Logano ready for Cup debut
Nerves have never been a problem for Joey Logano — at least not on the racetrack.
The 18-year-old driver has been racing against older and more experienced competitors since he was a toddler.
“I guess the only time I can remember ever being nervous in a car was when I took my driving test,” Logano said. “That’s because it would have been real embarrassing to fail it.”
He got his driver’s license just fine. And when it comes to race cars, Logano hasn’t known much failure. He has steadily climbed the racing ladder in since father Tom Logano first buckled him into a go-kart at age 4.
But if ever there was a reason for the younger Logano to have another case of nerves, it is this week as he prepares for his first NASCAR Sprint Cup start at Richmond International Raceway. To make the field, he’ll have to qualify, since his No. 02 Joe Gibbs Racing entry is not among the top 35 in car owner points. And if it rains, a real possibility as forecasters watch Tropical Storm Hannah, Logano also won’t make the race.
Having to qualify doesn’t seem to bother Logano, and neither does having to live up to the hype that has surrounded his phenomenal rise — including being named to replace two-time Cup champion Tony Stewart in the No. 20 JGR Toyota next season.
“I think I’d feel weird without the pressure because I’ve kind of gotten used to it,” Logano said after being anointed as Stewart’s successor. “And if I didn’t have the pressure, I’d think something would be wrong. I’m 100 percent cool with it.
“I go out there expecting to win. I go out there expecting my team to expect to win. I think that’s what everyone is here for and that is what I want my team to be here for.”
So far, so good.
Despite signing with Gibbs at 15 and quickly showing the kind of promise that might have gotten him there earlier, Logano had to abide by a NASCAR rule and wait until his 18th birthday in May to make his debut in the second-tier Nationwide Series.
He had a sixth-place finish at Dover in his first start, won the pole in Nashville in his second race, then won from the pole at Kentucky. In his first 11 Nationwide starts, Logano has chalked up three top-fives and eight top-10s. Not bad for someone who is still three years away from being able to legally sip champagne in Victory Circle.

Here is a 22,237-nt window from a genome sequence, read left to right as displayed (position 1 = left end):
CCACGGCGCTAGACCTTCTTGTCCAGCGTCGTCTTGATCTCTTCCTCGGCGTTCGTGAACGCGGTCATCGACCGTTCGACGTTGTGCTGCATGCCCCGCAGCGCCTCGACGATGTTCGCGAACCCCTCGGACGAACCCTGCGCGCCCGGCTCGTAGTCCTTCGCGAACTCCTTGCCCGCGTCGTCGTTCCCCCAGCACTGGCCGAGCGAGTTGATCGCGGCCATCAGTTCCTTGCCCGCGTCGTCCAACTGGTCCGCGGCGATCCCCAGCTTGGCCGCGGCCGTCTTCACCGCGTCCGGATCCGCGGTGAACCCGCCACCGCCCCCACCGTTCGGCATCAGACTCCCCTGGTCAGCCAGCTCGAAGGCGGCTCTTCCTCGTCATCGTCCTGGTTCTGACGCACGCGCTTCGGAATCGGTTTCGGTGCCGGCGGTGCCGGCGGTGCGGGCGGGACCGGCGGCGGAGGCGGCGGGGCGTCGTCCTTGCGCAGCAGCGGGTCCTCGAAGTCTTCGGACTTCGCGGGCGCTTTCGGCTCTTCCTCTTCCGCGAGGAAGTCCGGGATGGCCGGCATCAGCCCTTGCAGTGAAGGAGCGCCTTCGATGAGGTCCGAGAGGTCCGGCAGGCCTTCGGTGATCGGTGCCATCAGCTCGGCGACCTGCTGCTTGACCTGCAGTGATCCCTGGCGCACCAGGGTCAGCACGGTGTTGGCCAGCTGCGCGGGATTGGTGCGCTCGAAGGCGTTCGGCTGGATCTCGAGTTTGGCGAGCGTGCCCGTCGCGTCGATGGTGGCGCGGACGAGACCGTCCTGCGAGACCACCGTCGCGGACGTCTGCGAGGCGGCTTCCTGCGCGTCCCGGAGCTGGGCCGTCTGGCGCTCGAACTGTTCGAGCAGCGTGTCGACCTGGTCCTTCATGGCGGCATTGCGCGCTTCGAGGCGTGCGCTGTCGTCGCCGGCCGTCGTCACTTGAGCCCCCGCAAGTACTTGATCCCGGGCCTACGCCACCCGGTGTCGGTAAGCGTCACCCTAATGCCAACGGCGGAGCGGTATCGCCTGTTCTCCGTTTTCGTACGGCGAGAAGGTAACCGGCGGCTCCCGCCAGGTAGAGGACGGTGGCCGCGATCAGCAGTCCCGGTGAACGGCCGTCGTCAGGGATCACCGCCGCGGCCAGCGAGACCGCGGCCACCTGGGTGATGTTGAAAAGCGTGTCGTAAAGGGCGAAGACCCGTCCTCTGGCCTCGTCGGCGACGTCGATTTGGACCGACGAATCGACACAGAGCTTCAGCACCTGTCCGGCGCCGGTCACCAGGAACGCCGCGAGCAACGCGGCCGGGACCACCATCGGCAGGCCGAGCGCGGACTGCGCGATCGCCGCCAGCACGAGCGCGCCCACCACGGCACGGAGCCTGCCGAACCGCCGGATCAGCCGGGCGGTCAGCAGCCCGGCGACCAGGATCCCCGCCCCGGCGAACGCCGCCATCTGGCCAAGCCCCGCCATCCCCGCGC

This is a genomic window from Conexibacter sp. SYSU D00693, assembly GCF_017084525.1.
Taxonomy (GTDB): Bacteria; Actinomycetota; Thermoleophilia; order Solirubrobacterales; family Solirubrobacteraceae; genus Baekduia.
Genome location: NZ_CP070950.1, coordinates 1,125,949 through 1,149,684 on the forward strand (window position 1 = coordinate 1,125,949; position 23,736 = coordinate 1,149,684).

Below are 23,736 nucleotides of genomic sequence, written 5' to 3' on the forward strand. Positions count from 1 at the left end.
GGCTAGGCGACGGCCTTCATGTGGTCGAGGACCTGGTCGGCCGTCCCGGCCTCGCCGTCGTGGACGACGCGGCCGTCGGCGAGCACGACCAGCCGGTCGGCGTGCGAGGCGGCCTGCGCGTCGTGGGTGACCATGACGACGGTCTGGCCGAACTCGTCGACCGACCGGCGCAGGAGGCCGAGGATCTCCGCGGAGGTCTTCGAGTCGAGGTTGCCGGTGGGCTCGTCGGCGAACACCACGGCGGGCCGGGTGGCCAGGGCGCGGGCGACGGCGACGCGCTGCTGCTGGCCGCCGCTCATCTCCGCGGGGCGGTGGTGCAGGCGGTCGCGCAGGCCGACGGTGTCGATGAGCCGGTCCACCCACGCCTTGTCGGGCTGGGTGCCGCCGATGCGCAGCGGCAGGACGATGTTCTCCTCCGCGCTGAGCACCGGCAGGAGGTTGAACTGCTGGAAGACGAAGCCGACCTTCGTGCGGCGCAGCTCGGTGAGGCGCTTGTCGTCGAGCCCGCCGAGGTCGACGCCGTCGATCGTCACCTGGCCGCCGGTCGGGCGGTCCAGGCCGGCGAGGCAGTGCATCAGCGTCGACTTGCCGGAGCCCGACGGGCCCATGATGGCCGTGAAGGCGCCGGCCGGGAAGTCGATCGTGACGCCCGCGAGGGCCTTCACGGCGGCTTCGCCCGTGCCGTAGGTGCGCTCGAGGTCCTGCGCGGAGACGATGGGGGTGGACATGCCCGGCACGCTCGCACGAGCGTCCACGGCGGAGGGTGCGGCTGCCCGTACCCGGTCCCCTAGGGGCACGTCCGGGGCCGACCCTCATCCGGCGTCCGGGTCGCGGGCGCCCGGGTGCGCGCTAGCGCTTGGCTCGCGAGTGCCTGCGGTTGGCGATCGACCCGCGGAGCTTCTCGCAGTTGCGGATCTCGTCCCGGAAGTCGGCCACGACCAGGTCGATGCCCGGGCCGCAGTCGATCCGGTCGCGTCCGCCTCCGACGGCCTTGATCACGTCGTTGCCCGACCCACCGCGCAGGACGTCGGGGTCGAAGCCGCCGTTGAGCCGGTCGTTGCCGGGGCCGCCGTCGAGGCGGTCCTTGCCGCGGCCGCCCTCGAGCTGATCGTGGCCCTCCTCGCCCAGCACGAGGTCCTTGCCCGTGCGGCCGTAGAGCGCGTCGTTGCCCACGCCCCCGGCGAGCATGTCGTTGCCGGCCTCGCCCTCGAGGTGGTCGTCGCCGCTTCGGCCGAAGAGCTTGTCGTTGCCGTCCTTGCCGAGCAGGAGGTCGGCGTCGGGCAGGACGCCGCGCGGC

Even with all that obvious ability on display, Gibbs had intended to give Logano the rest of this season and 2009 to gain experience in Nationwide, continue as a test driver of JGR’s Cup car and get comfortable with his surroundings. But Stewart’s unexpected decision to leave his home of 10 years to drive for his own team upset those plans.
“I asked Joey, ‘Do you think it’s too quick? Would you rather spend more time?'” Gibbs said. “Joey said, ‘To be quite truthful, every minute you (give) me in the car, I think I would be gaining experience. I don’t think I would benefit from having somebody else coaching me up or splitting races.'”
The youngster will run seven of the last 11 Cup races this season — two in a fourth Gibbs entry and five more with Hall of Fame Racing, which gets its engines and cars from Gibbs.
Kyle Busch, who came to the team this year after an apprenticeship at Hendrick Motorsports, knows exactly what Logano is up against. Busch, now one of the biggest stars in Cup at the age of 23, was also considered a phenom when he ran his first truck race at 16 and made his Cup debut for the team at 19.
But his buildup was nothing like what has surrounded Logano’s rise.
“For all of the pressure that people wanted to put on him for his Nationwide debut, he did real well with it,” Busch said last week before the Cup race at Fontana, Calif. “And all of the pressure that everybody wants to put on him for his getting into a Cup ride, he’ll have to do a good job with that, too.”
Busch said Logano’s biggest hurdles will probably be what he has to face off the track.
“I think it’s just probably the amount of exposure, with the amount of media, with the amount of sponsor appearances, with the amount of all that stuff,” he said. “Hopefully, Joe Gibbs Racing will take it easy on him a little bit at least, and (sponsor) Home Depot won’t wear him out too quick.”
Dale Earnhardt Jr. is impressed by what he has seen from Logano, especially when he reflects on what he was like as a teenager.
“It’s exciting to see these young guys come in,” Junior said. “So much talent at such a young age. I remember how I was at 18. I didn’t have the mentality and the (maturity) to handle all the things that they’ll face in the garage, in and outside the car. I think that’s really where the owners and the mentors can be most careful is how this guy is affected by the attention outside the car and what kind of driver … that makes him.”
Meanwhile, Logano is just trying to enjoy driving the race cars and ignore the fuss that is building outside of the cockpit.
“I started (racing) when I was 5 or 6 years old,” he said. “Back then, people didn’t start racing until they were 16. I’m 18 and I’ve been racing for 12 years, now. I feel that’s where it’s different … I feel I’m ready.”